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Member Since 11 Mar 2000
Offline Last Active Yesterday, 11:44 PM

Posts I've Made

In Topic: C++ how to declare something that isn't declared?!?

19 December 2014 - 12:45 PM

To be fair though, if your code were to even compile with such a mistake, then you're probably something far scarier than multiple declarations per statement.

In Topic: TCP clients-servers-servers

17 December 2014 - 01:31 PM

It comes down to server tiering and instancing, as others have mentioned. Each shard could consist of a handful of top-level world servers, and beneath each of them could be multiple region servers, and beneath each one of those many instance servers, etc. Thousands of players may be playing your game at once, but each server would only have a handful of players of connected at once (or not have to do much work per player). You'd also probably have separate servers for logging in, chat, auctioning, finding instances, persisting player data, etc., that serve very specific purposes. Basically, the work is spread out across many servers that are each designed to do one task really well.


Of course, the game design itself would have to be amendable to this sort of stratification. If you're trying to design a game where thousands of players can battle it out at once ala EVE, you'll need a whole separate bag of tricks!

In Topic: Should the player be just another entity in the etities list?

17 December 2014 - 12:45 PM

Note specifically that the conceptual "player" can be detached from a physical avatar object, which gracefully handles not only avatar death as Sean mentioned, but also the initialization and shutdown cases where you may want something representing a player to exist before the world and any entities are fully initialized and ready.

In Topic: Need advice on C++ reflection system

15 December 2014 - 12:49 PM

Unity builds are a step backwards for small iterations (change one file and be forced to recompile tons of code) and distributed builds only help when you're building a large number of files (which themselves don't play all that well with unity builds). The turnaround time for making small, simple code changes and being able to test those in game is paramount. Unity builds and distributed builds are more relevant when doing large rebuilds and not on those small iterations.

Compilation times are dominated by file I/O. Unity builds leverage this fact by combining multiple source files with similar header dependencies into a single translation unit, so that these header files only need to be opened and included once for a given set of source files. So yes, if you iterate on a single source file, it may be compiled along with some other source files that have similar dependencies, and it may take a few more seconds to compile than were it to be compiled alone. But what's your point? You could just as easily change a header file that triggers a partial or full rebuild of the entire project anyway. I wouldn't consider one case more likely or important than the other, but to me the overall benefits clearly outweigh any small downsides in specific scenarios. Keep in mind that engineers are not the only ones building code; where I work, we have automated builds that trigger every few hours (in addition to on-demand) with the latest changes, and those benefit from being as fast as possible as they're the builds the rest of the team has to wait on. Talk about turnaround times being of paramount importance, wait until those guys are blocked and breathing down your neck waiting on critical bug fix X.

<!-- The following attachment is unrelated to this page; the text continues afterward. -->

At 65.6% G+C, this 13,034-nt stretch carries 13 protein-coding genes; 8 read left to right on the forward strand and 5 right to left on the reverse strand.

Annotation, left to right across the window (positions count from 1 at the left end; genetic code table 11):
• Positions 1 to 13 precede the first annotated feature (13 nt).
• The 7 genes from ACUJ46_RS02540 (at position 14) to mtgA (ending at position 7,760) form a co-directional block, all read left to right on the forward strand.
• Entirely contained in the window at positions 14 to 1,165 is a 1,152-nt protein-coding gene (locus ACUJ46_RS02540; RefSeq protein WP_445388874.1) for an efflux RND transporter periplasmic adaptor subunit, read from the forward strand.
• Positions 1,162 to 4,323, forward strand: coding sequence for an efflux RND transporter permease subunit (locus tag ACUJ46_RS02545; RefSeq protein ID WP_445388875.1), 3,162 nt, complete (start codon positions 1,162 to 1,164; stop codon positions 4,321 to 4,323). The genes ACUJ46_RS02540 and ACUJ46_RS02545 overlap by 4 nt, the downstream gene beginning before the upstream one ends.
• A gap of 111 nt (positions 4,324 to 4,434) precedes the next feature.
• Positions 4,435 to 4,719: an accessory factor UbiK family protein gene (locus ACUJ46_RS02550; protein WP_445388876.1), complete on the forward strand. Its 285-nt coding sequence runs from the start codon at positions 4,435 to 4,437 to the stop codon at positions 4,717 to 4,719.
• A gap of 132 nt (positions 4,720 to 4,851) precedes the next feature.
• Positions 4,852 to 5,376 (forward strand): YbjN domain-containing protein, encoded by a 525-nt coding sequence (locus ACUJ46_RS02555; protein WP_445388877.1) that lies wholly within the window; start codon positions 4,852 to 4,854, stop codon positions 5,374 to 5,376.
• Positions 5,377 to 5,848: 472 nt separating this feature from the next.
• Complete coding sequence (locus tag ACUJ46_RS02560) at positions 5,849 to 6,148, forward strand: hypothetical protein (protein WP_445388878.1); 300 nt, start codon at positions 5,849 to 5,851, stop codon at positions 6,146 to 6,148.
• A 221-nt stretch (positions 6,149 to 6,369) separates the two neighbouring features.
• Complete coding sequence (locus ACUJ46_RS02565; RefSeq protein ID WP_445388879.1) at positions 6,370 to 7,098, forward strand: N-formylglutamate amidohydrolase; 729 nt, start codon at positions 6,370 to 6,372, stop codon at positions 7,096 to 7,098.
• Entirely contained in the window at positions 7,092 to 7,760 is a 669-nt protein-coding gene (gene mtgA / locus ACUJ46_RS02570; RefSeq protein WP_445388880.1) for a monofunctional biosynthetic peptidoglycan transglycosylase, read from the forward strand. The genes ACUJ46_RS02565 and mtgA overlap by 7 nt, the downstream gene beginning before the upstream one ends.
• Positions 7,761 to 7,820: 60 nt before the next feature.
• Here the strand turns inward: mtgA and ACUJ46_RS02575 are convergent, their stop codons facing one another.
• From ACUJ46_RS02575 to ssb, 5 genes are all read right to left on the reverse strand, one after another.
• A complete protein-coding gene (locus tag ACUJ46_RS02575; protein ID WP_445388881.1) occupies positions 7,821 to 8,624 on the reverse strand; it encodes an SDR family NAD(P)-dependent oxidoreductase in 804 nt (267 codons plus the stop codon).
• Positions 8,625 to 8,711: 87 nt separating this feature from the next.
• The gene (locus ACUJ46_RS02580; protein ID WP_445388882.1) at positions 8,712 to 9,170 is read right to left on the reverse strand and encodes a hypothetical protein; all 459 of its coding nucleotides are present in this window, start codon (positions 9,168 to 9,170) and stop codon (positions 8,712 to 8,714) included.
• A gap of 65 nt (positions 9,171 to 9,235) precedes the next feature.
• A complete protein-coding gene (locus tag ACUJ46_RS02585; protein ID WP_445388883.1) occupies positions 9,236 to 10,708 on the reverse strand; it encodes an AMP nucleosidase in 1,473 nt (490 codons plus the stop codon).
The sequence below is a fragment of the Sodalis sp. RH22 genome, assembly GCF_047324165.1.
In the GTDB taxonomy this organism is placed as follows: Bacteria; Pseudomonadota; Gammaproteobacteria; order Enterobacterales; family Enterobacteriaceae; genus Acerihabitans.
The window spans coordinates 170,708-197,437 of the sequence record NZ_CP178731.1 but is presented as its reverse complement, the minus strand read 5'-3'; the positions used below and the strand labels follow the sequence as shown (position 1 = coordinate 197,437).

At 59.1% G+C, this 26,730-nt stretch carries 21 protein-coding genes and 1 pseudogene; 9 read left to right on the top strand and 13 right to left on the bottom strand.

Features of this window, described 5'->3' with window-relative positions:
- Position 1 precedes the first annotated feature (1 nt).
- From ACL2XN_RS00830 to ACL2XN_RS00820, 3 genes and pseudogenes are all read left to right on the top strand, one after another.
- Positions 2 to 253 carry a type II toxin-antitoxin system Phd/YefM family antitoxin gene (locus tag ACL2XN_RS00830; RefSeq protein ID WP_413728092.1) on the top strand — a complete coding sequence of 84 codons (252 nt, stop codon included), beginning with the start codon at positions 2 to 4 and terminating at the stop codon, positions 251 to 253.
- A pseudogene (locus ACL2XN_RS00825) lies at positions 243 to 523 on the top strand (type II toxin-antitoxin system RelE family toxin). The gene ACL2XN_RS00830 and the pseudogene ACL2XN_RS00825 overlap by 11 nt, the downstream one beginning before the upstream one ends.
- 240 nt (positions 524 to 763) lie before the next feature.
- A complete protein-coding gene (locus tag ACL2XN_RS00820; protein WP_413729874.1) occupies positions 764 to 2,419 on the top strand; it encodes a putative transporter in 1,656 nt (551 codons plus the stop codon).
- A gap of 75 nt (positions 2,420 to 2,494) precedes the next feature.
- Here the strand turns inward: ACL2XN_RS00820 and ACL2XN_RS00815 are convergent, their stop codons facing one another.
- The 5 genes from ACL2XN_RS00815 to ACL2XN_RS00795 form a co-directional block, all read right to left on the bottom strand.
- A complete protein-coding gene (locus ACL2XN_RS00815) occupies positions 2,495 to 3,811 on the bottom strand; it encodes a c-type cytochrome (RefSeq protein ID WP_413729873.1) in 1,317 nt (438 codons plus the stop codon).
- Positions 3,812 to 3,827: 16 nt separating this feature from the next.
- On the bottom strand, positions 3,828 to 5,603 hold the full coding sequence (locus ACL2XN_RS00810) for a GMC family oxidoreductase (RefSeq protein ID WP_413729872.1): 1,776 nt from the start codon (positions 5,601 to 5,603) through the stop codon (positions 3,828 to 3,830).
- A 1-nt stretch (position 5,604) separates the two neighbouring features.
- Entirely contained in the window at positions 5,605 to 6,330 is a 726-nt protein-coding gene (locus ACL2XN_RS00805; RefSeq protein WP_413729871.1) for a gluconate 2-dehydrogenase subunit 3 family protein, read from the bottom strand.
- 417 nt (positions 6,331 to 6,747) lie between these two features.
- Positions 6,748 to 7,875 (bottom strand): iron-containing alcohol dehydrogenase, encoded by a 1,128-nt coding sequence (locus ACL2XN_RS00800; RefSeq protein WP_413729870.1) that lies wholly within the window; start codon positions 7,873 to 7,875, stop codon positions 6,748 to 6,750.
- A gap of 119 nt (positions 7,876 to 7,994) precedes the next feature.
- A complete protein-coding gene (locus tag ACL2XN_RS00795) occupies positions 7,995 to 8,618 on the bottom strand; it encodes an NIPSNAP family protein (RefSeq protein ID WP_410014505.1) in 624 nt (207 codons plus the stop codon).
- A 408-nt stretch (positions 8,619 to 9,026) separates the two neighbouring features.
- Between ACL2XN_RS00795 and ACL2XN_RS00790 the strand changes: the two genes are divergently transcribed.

As for unity builds not playing well with distributed builds, in my experience this is simply false. You're not combining every single source file into one monolithic translation unit, you're combining them according to similar dependencies (which tends to follow the existing stratification of projects and libraries), and limiting them to a reasonable size. Instead of tens of thousands of files, you only have hundreds, but still enough work for a distributed build to take advantage of. More work per translation unit might also benefit a distributed build by amortizing the initial overhead cost of transferring the build environment to agents.



"I wouldn't worry too much about compile times at this point" is one of the worst pieces of advice to ever give a systems engineer. It's one of the first and most important things to worry about when building the foundation code for a large project.

Maybe compile times were a big architectural concern in years past, but as far as I'm concerned modern hardware and build processes have solved the problem. We took a full rebuild of our entire game (engine+game+tools) from over an hour without any special build processes, to 7 minutes with both unity and distributed builds enabled. Incremental build times have increased so marginally that no one has noticed, since build times are orders of magnitude faster across the board.


These days I wouldn't advise any engineer to seriously consider compile times as a deciding factor for any source-level decision, especially if it leads them to an inferior solution. When/if compile times become an issue, there are build-level solutions that solve the problem without requiring any code changes and have other far-reaching benefits.

In Topic: is there an easy way to do this?

12 December 2014 - 04:21 PM

I commonly refer to this old but informative Gamasutra article when it comes to handling localized text. It discusses a full solution that handles all the various grammatical cases you can run into with different genders, plurality, etc., that are common in RPGs with customizable characters and randomly generated content, however most of the games I've worked on have gotten by with simple format string substitution, as frob described above.